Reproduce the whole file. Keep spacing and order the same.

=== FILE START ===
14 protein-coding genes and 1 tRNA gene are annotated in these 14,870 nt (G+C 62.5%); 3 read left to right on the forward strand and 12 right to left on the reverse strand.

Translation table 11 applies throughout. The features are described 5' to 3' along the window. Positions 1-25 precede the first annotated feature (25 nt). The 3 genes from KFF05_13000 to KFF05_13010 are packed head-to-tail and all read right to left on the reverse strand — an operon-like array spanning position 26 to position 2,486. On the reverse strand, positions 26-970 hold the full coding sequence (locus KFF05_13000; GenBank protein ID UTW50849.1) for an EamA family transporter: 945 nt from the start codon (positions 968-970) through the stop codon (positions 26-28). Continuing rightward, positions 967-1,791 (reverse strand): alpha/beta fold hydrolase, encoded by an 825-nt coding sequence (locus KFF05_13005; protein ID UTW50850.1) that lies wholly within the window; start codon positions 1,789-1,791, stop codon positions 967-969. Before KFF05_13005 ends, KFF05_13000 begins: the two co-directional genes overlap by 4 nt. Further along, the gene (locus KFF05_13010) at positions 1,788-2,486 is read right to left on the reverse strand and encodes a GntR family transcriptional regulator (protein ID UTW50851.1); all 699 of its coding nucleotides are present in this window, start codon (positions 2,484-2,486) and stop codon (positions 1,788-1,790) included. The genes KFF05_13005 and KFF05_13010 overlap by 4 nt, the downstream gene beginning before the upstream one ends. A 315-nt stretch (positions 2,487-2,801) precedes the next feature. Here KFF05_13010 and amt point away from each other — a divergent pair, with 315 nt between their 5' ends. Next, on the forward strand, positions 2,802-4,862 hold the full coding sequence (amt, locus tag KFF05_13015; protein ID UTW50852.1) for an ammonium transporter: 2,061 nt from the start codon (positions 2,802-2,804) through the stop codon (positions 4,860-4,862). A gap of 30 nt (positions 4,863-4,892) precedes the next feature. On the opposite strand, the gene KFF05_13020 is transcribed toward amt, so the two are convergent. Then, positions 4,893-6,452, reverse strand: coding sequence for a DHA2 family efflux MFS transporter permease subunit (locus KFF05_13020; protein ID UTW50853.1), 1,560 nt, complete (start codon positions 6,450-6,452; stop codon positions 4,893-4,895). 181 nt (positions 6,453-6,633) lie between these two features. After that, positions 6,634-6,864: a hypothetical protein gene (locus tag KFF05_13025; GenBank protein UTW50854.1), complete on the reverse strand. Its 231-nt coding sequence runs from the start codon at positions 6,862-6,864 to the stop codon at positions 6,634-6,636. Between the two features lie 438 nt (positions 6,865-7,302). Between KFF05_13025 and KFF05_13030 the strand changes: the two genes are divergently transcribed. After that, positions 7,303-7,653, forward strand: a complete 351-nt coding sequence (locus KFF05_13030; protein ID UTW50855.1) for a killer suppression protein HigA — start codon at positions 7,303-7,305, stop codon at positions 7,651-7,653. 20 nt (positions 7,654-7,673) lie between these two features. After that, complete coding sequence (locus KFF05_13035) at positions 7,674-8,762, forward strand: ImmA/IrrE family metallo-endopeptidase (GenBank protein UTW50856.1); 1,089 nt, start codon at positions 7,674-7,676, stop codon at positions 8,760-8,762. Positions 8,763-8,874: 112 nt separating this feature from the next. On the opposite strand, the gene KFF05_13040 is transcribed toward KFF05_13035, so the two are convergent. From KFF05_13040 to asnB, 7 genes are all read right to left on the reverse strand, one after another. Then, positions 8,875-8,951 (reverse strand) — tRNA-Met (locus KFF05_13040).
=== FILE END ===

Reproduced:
14 protein-coding genes and 1 tRNA gene are annotated in these 14,870 nt (G+C 62.5%); 3 read left to right on the forward strand and 12 right to left on the reverse strand.

Translation table 11 applies throughout. The features are described 5' to 3' along the window. Positions 1-25 precede the first annotated feature (25 nt). The 3 genes from KFF05_13000 to KFF05_13010 are packed head-to-tail and all read right to left on the reverse strand — an operon-like array spanning position 26 to position 2,486. On the reverse strand, positions 26-970 hold the full coding sequence (locus KFF05_13000; GenBank protein ID UTW50849.1) for an EamA family transporter: 945 nt from the start codon (positions 968-970) through the stop codon (positions 26-28). Continuing rightward, positions 967-1,791 (reverse strand): alpha/beta fold hydrolase, encoded by an 825-nt coding sequence (locus KFF05_13005; protein ID UTW50850.1) that lies wholly within the window; start codon positions 1,789-1,791, stop codon positions 967-969. Before KFF05_13005 ends, KFF05_13000 begins: the two co-directional genes overlap by 4 nt. Further along, the gene (locus KFF05_13010) at positions 1,788-2,486 is read right to left on the reverse strand and encodes a GntR family transcriptional regulator (protein ID UTW50851.1); all 699 of its coding nucleotides are present in this window, start codon (positions 2,484-2,486) and stop codon (positions 1,788-1,790) included. The genes KFF05_13005 and KFF05_13010 overlap by 4 nt, the downstream gene beginning before the upstream one ends. A 315-nt stretch (positions 2,487-2,801) precedes the next feature. Here KFF05_13010 and amt point away from each other — a divergent pair, with 315 nt between their 5' ends. Next, on the forward strand, positions 2,802-4,862 hold the full coding sequence (amt, locus tag KFF05_13015; protein ID UTW50852.1) for an ammonium transporter: 2,061 nt from the start codon (positions 2,802-2,804) through the stop codon (positions 4,860-4,862). A gap of 30 nt (positions 4,863-4,892) precedes the next feature. On the opposite strand, the gene KFF05_13020 is transcribed toward amt, so the two are convergent. Then, positions 4,893-6,452, reverse strand: coding sequence for a DHA2 family efflux MFS transporter permease subunit (locus KFF05_13020; protein ID UTW50853.1), 1,560 nt, complete (start codon positions 6,450-6,452; stop codon positions 4,893-4,895). 181 nt (positions 6,453-6,633) lie between these two features. After that, positions 6,634-6,864: a hypothetical protein gene (locus tag KFF05_13025; GenBank protein UTW50854.1), complete on the reverse strand. Its 231-nt coding sequence runs from the start codon at positions 6,862-6,864 to the stop codon at positions 6,634-6,636. Between the two features lie 438 nt (positions 6,865-7,302). Between KFF05_13025 and KFF05_13030 the strand changes: the two genes are divergently transcribed. After that, positions 7,303-7,653, forward strand: a complete 351-nt coding sequence (locus KFF05_13030; protein ID UTW50855.1) for a killer suppression protein HigA — start codon at positions 7,303-7,305, stop codon at positions 7,651-7,653. 20 nt (positions 7,654-7,673) lie between these two features. After that, complete coding sequence (locus KFF05_13035) at positions 7,674-8,762, forward strand: ImmA/IrrE family metallo-endopeptidase (GenBank protein UTW50856.1); 1,089 nt, start codon at positions 7,674-7,676, stop codon at positions 8,760-8,762. Positions 8,763-8,874: 112 nt separating this feature from the next. On the opposite strand, the gene KFF05_13040 is transcribed toward KFF05_13035, so the two are convergent. From KFF05_13040 to asnB, 7 genes are all read right to left on the reverse strand, one after another. Then, positions 8,875-8,951 (reverse strand) — tRNA-Met (locus KFF05_13040).